Bio: Prof. Ian R. Mann is a Professor in the Department of Physics at the University of Alberta, and was a Canada Research Chair in Space Physics from 2003-13. He is a Co-Investigator on the five satellite NASA Time History of Events and Macroscale Interactions during Substorms (THEMIS) mission to the northern lights launched in 2007, and is a Co-Investigator on the NASA Van Allen Probes mission to the Earth’s radiation belts launched in 2012. He was selected as one of Canada’s Top-40-under-40 in 2009 by the Globe and Mail and Caldwell Partners International, and currently serves as the United Nations Co-Chair of the international Expert Group on Space Weather, as part of the United Nations Committee on the Peaceful Uses of Outer Space (COPUOS) initiative on the long-term sustainability of outer space activities. He is also the Principal Investigator of the CARISMA magnetometer array (www.carisma.ca) and the www.AuroraWatch.ca real-time aurora alert project. He is active in public understanding of science on TV, radio and in print, for example co-presenting with Jay Ingram in the Discovery Channel TV feature “Where Space Meets Earth: The Cosmic Shore,” appears regularly on CBC radio such as on CBC Quirks and Quarks and on CBC Radioactive in Edmonton, and his research was recently featured in a Canadian Geographic magazine article on solar maximum.
Supernatural Creatures on Contemporary Television
There has been a plethora of supernatural creatures (vampires, werewolves, ghosts, demons, witches, fairies, shape shifters, and zombies) in television series in the last few years. Why is the supernatural such a prevalent topic in contemporary visual culture? Is our current fascination with the supernatural different than it has been in the past? Are these 21st century TV creatures sexier than their predecessors? Get your wooden stakes, pitchforks, and silver ready as we delve into the worlds of popular shows like True Blood, Teen Wolf, Supernatural, Hex, Lost Girl, and The Walking Dead.
Bio: Kristen Hutchinson is an art historian, artist, curator and art consultant. She received her PhD in the History of Art from University College London in 2007. She has taught courses about 21 different topics at universities and colleges in the US, Canada, and the UK. Kristen is the co-founder of fast & dirty, an Edmonton based rotating collective of artists and curators that creates exhibitions and art events for short durations in unusual environments and projects that challenge curatorial methods. She has participated in solo and group exhibitions and has published articles and reviews and given presentations on contemporary art in Canada, the UK and the US. Kristen established kh1 art consulting to help clients buy art for their homes and businesses, offer interior design services, and provide grant writing and exhibition location research for artists. She offers live online independent seminars about the supernatural, contemporary art, film, and television and also teaches weekly visual culture seminars in her Edmonton living room where she bakes delicious treats for each class. Check out her upcoming seminars: www.kh1art.ca/art-history-courses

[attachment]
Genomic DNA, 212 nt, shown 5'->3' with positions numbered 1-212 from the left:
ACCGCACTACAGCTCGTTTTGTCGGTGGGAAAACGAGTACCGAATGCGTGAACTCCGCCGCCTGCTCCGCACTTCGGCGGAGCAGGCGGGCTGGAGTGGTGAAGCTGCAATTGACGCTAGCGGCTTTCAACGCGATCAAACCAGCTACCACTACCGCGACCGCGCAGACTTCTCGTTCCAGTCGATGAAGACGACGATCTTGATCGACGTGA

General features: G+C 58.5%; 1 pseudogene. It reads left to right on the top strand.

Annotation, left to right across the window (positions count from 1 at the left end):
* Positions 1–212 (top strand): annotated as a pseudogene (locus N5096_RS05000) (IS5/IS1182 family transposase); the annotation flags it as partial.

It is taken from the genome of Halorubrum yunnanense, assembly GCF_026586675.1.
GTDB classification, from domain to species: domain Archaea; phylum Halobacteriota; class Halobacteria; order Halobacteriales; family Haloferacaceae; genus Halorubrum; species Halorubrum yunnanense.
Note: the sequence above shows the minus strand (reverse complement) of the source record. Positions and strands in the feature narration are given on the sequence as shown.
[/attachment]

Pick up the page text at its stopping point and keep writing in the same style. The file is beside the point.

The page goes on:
Manufacturing the Miraculous
How are smart people fooled by a magic trick? Magician Ian Pidgeon will talk about the ways in which the mind can be manipulated to transform ordinary events into miracles. He will break down how, over hundreds of years, magicians have learned to capitalize on the glitches in the human brain in order to fabricate the impossible. Come watch, listen and discover how miracles are made.
Bio: Ian Pidgeon is an accomplished magician with an unusual background. With a degree in comparative religious studies, and a fascination with psychology, social theory, and illusion, Ian is both sceptic and believer. Believing that the mind chooses and creates its own reality, his performances explore the murky space between what is real and what is imagined. He most enjoys things that are both. His unique style is highly engaging, personal, and compelling. His performances are uniquely designed to draw you in, capture your imagination, and share with you a sense of mystery and excitement.
When he’s not performing as a magician, he can be found casting lots at Sense of Serenity. In addition to being a magician, Ian is also a professional tarot card reader. Like his magic, his tarot readings are about exploring myth and meaning in a way that is direct and personal. For further information check his website at IanPidgeon.com.
The location of the ATB Community Patio